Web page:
The Senate will take up a final tax reform bill on Monday and pass it on Tuesday before sending the measure to be cleared by the House for President Trump’s signature next week, Republican leaders said.
“That’s the goal,” Senate Finance Committee Chairman Orrin Hatch, R-Utah, told the Washington Examiner.
Senate Majority Whip John Cornyn, R-Texas, told the Washington Examiner that the GOP is “in good shape” to pass the bill by Tuesday with at least 51 votes, and he is still hopeful Sen. Bob Corker, R-Tenn., the only holdout on the initial Senate plan, may also vote for it.
The Senate can pass a the tax bill, which will be in the form of a conference report, after ten hours of debate with 51 votes, circumventing what will likely be unanimous opposition from Democrats. The GOP could pass the bill with just 50 votes and have Vice President Pence break the tie, but he is expected to be traveling next week, and Republicans on Wednesday think they will not need Pence's help.
House and Senate Republicans on Wednesday announced they have struck a deal on a compromise bill that blends House and Senate tax reform measures.
The compromise lowers the top individual tax rate to 37 percent, and reduces the corporate rate to 21 percent instead of 20 percent, and makes that change effective in 2018. The bill also gives flexibility for people to deduct either their property or their state and local income taxes.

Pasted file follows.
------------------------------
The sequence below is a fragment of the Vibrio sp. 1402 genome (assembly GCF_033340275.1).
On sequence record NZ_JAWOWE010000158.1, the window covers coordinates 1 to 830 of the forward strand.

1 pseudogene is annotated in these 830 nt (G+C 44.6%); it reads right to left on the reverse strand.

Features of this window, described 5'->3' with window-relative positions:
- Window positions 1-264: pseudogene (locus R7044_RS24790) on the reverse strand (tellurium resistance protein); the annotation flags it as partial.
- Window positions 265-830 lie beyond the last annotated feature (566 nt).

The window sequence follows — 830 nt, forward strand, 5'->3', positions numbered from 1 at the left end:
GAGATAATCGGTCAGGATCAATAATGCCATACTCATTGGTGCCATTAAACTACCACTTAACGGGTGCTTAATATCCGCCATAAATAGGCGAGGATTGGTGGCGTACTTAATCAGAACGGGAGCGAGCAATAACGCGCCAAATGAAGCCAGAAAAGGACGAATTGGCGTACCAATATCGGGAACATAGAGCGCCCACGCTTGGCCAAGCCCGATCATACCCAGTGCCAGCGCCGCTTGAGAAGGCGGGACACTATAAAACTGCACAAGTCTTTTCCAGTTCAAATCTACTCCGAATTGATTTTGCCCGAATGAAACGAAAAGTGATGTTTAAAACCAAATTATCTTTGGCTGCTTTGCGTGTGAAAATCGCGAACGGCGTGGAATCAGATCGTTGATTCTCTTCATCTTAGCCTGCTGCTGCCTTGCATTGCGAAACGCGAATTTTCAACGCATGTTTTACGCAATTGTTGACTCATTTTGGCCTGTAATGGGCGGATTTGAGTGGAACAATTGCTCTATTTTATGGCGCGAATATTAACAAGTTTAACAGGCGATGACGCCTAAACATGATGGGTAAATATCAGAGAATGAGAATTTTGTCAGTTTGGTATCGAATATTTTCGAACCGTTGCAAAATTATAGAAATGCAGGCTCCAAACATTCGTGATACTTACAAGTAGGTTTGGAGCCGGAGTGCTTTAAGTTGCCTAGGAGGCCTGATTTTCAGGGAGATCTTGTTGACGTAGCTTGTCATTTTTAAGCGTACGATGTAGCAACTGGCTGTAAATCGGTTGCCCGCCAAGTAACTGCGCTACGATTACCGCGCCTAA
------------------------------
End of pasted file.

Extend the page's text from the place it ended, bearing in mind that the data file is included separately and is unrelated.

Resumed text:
Sen. Ron Johnson, R-Wis., who was seeking an expansion of small business tax breaks, said he is pleased with the changes made in conference.
“There is no doubt about whatever will emerge will be very pro-growth and that has always been the overall goal not only of myself, but the entire conference,” Johnson said. “I have no complaints about the final package.”
Republicans were briefed on the agreement in a closed-door lunch Wednesday afternoon. Corker told reporters after the briefing he is undecided. Corker voted against the initial Senate bill mainly because it did not include a way to raise revenue if the tax breaks end up increasing the deficit.
"What I’d like to do is take all this in and related it to my other concerns,” Corker said. House Republican leaders told rank-and-file lawmakers to expect consideration of the tax bill as early as next Tuesday.